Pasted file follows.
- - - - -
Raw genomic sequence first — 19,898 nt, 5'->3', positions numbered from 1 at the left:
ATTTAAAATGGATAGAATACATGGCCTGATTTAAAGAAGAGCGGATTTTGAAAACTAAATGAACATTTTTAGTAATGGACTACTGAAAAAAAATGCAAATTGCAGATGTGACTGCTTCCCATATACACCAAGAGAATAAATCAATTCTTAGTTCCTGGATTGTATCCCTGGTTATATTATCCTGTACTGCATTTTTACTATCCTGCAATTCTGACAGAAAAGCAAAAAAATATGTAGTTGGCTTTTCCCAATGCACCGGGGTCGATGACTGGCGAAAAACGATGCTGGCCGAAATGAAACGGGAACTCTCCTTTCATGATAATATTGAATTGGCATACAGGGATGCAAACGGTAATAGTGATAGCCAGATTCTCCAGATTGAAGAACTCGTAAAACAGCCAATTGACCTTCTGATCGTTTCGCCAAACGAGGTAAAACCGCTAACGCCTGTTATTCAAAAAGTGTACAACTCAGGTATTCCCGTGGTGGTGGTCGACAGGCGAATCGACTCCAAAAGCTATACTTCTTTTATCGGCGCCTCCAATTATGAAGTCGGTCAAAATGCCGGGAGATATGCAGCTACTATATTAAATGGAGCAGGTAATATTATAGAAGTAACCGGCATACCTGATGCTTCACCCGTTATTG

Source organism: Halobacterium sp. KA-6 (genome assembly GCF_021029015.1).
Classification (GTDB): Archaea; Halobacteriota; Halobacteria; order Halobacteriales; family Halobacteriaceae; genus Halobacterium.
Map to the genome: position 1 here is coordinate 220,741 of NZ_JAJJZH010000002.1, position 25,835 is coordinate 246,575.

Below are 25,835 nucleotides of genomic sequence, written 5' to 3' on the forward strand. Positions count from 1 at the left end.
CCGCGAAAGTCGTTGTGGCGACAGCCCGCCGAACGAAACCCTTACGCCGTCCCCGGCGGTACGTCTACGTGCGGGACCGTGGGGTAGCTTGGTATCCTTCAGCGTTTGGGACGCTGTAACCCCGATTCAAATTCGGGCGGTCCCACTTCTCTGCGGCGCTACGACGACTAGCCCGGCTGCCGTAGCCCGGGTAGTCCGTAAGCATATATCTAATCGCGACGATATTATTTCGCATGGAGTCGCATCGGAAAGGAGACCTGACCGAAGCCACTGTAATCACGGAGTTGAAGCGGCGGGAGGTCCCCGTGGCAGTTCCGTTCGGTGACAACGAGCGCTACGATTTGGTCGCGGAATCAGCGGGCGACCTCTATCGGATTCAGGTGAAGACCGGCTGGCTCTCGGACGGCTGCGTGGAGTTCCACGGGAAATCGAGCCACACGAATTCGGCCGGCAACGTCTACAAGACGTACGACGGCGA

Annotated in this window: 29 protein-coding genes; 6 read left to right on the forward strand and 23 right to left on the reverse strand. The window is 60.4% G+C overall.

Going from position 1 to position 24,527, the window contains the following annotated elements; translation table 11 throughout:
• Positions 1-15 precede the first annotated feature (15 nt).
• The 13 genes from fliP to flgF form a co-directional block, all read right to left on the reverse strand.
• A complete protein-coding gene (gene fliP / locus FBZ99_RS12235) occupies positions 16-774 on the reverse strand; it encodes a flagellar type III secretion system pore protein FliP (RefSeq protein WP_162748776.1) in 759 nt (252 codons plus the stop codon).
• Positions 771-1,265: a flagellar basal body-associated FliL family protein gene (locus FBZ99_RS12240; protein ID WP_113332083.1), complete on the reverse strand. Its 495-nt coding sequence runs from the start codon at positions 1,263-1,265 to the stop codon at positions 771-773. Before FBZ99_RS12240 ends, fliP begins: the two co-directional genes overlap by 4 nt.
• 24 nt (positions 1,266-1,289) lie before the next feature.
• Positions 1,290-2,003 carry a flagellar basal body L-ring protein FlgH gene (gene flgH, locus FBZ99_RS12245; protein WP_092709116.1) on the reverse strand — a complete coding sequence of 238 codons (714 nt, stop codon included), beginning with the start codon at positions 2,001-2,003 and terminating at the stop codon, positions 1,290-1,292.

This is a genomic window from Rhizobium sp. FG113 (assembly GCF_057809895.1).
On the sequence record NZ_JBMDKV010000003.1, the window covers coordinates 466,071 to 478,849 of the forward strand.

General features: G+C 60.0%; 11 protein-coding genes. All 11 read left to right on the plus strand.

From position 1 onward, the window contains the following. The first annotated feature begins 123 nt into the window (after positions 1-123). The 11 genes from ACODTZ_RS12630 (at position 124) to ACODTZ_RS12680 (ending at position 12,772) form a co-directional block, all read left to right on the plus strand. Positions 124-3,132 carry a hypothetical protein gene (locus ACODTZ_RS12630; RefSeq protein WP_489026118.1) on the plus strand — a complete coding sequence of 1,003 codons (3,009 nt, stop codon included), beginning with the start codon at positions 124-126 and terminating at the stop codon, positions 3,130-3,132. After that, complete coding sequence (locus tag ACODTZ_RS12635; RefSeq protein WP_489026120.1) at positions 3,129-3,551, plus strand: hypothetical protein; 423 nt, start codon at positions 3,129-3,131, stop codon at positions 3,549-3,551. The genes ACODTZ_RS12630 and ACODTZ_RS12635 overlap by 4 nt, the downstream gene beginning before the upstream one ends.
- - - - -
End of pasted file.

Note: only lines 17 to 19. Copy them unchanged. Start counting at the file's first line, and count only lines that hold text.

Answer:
On the sequence record NZ_JBMDKV010000003.1, the window covers coordinates 466,071 to 478,849 of the forward strand.

General features: G+C 60.0%; 11 protein-coding genes. All 11 read left to right on the plus strand.

From position 1 onward, the window contains the following. The first annotated feature begins 123 nt into the window (after positions 1-123). The 11 genes from ACODTZ_RS12630 (at position 124) to ACODTZ_RS12680 (ending at position 12,772) form a co-directional block, all read left to right on the plus strand. Positions 124-3,132 carry a hypothetical protein gene (locus ACODTZ_RS12630; RefSeq protein WP_489026118.1) on the plus strand — a complete coding sequence of 1,003 codons (3,009 nt, stop codon included), beginning with the start codon at positions 124-126 and terminating at the stop codon, positions 3,130-3,132. After that, complete coding sequence (locus tag ACODTZ_RS12635; RefSeq protein WP_489026120.1) at positions 3,129-3,551, plus strand: hypothetical protein; 423 nt, start codon at positions 3,129-3,131, stop codon at positions 3,549-3,551. The genes ACODTZ_RS12630 and ACODTZ_RS12635 overlap by 4 nt, the downstream gene beginning before the upstream one ends.